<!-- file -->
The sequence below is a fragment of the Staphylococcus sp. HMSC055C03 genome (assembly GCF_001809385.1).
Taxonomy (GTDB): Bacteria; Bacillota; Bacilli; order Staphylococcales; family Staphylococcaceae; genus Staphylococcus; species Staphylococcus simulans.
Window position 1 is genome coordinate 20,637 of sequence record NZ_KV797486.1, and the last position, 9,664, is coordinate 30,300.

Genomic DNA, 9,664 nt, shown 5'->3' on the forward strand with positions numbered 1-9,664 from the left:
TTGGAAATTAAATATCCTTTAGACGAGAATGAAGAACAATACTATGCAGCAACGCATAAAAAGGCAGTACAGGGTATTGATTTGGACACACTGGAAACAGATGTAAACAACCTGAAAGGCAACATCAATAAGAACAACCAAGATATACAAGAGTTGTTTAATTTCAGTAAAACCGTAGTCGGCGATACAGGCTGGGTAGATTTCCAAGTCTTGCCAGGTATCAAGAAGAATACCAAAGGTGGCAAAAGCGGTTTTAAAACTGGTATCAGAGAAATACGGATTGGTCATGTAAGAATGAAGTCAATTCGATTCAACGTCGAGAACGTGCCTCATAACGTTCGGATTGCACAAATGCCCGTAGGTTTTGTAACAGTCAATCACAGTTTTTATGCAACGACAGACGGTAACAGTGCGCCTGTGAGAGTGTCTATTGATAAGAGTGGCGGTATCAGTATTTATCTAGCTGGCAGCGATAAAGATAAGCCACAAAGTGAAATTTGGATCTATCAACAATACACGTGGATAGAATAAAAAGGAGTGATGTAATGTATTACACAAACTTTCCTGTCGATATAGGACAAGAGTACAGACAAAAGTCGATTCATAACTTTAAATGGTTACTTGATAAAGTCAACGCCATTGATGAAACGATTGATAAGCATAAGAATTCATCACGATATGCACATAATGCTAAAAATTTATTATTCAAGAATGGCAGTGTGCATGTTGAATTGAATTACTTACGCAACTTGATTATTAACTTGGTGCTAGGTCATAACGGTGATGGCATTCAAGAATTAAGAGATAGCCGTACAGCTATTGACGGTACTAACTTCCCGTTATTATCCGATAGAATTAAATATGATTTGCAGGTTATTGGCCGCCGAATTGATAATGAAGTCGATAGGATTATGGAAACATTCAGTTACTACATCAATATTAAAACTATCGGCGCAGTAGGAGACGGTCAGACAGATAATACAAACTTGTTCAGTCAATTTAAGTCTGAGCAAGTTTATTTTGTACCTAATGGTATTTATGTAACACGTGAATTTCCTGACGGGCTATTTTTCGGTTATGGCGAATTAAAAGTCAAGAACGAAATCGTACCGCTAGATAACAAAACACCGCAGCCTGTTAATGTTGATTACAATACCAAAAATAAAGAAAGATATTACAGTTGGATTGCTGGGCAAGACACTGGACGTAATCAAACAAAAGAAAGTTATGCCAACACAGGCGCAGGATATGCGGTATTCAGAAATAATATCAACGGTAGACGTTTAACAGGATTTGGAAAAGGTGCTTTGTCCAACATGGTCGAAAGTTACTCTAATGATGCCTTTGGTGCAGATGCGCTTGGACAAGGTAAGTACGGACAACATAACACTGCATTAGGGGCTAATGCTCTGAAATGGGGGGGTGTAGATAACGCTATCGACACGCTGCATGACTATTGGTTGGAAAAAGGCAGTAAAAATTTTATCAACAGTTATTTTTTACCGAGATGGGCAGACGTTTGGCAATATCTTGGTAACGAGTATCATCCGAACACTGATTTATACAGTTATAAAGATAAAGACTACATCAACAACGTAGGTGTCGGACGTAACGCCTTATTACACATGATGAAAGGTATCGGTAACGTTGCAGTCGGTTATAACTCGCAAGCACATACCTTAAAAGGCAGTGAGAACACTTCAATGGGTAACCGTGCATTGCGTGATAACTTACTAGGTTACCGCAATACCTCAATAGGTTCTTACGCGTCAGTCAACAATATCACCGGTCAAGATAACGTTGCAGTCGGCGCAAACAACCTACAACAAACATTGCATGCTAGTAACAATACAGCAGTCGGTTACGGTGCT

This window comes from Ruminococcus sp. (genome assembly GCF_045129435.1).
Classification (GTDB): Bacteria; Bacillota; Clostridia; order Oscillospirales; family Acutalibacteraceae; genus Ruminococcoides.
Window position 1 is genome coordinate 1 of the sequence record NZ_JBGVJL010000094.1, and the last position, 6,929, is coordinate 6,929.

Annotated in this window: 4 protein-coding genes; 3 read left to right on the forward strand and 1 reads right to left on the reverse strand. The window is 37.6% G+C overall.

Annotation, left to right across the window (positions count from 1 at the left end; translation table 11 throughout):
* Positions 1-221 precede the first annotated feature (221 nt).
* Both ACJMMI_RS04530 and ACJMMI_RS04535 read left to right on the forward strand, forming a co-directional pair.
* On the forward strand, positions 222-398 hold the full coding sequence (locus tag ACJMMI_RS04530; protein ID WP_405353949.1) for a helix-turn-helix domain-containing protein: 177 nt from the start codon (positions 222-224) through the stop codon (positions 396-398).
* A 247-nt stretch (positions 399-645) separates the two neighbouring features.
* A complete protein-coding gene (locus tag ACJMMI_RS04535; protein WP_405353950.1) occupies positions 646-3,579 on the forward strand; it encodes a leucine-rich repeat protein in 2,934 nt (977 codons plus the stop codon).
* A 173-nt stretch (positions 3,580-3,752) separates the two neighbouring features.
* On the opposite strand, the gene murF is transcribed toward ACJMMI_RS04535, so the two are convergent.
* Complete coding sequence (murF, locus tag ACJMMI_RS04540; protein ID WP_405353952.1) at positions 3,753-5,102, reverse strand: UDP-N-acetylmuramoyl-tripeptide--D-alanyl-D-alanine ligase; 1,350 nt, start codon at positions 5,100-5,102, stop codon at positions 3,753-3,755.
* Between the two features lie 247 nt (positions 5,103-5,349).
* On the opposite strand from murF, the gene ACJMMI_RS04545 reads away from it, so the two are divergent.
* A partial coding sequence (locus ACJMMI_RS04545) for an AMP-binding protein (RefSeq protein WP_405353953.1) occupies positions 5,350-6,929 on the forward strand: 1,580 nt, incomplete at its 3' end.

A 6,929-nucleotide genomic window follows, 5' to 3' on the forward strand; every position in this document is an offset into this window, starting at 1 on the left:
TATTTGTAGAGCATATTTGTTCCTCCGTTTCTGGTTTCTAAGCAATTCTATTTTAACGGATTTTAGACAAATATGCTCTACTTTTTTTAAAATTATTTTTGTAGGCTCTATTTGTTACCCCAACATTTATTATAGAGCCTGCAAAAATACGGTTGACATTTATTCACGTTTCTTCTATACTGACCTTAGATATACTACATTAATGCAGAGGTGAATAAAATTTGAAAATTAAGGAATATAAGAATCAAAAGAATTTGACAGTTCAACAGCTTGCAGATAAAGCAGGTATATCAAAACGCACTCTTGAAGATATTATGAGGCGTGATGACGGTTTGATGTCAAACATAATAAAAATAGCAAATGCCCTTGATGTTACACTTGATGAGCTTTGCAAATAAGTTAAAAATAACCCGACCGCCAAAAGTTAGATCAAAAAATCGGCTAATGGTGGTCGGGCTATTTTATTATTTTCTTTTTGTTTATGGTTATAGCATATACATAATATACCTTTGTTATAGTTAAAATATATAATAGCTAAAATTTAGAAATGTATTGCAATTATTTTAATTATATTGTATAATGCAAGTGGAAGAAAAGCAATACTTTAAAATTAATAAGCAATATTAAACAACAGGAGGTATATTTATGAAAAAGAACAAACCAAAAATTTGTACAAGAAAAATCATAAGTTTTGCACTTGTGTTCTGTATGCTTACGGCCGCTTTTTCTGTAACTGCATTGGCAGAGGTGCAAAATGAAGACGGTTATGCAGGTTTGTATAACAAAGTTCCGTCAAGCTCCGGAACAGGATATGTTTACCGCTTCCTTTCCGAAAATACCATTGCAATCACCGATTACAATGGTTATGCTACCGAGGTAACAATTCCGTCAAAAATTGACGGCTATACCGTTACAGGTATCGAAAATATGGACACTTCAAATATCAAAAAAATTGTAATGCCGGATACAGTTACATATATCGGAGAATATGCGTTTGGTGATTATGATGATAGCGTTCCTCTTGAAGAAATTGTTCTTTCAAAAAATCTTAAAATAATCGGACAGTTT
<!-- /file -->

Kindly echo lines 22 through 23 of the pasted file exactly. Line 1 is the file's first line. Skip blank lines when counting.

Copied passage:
A 6,929-nucleotide genomic window follows, 5' to 3' on the forward strand; every position in this document is an offset into this window, starting at 1 on the left:
TATTTGTAGAGCATATTTGTTCCTCCGTTTCTGGTTTCTAAGCAATTCTATTTTAACGGATTTTAGACAAATATGCTCTACTTTTTTTAAAATTATTTTTGTAGGCTCTATTTGTTACCCCAACATTTATTATAGAGCCTGCAAAAATACGGTTGACATTTATTCACGTTTCTTCTATACTGACCTTAGATATACTACATTAATGCAGAGGTGAATAAAATTTGAAAATTAAGGAATATAAGAATCAAAAGAATTTGACAGTTCAACAGCTTGCAGATAAAGCAGGTATATCAAAACGCACTCTTGAAGATATTATGAGGCGTGATGACGGTTTGATGTCAAACATAATAAAAATAGCAAATGCCCTTGATGTTACACTTGATGAGCTTTGCAAATAAGTTAAAAATAACCCGACCGCCAAAAGTTAGATCAAAAAATCGGCTAATGGTGGTCGGGCTATTTTATTATTTTCTTTTTGTTTATGGTTATAGCATATACATAATATACCTTTGTTATAGTTAAAATATATAATAGCTAAAATTTAGAAATGTATTGCAATTATTTTAATTATATTGTATAATGCAAGTGGAAGAAAAGCAATACTTTAAAATTAATAAGCAATATTAAACAACAGGAGGTATATTTATGAAAAAGAACAAACCAAAAATTTGTACAAGAAAAATCATAAGTTTTGCACTTGTGTTCTGTATGCTTACGGCCGCTTTTTCTGTAACTGCATTGGCAGAGGTGCAAAATGAAGACGGTTATGCAGGTTTGTATAACAAAGTTCCGTCAAGCTCCGGAACAGGATATGTTTACCGCTTCCTTTCCGAAAATACCATTGCAATCACCGATTACAATGGTTATGCTACCGAGGTAACAATTCCGTCAAAAATTGACGGCTATACCGTTACAGGTATCGAAAATATGGACACTTCAAATATCAAAAAAATTGTAATGCCGGATACAGTTACATATATCGGAGAATATGCGTTTGGTGATTATGATGATAGCGTTCCTCTTGAAGAAATTGTTCTTTCAAAAAATCTTAAAATAATCGGACAGTTT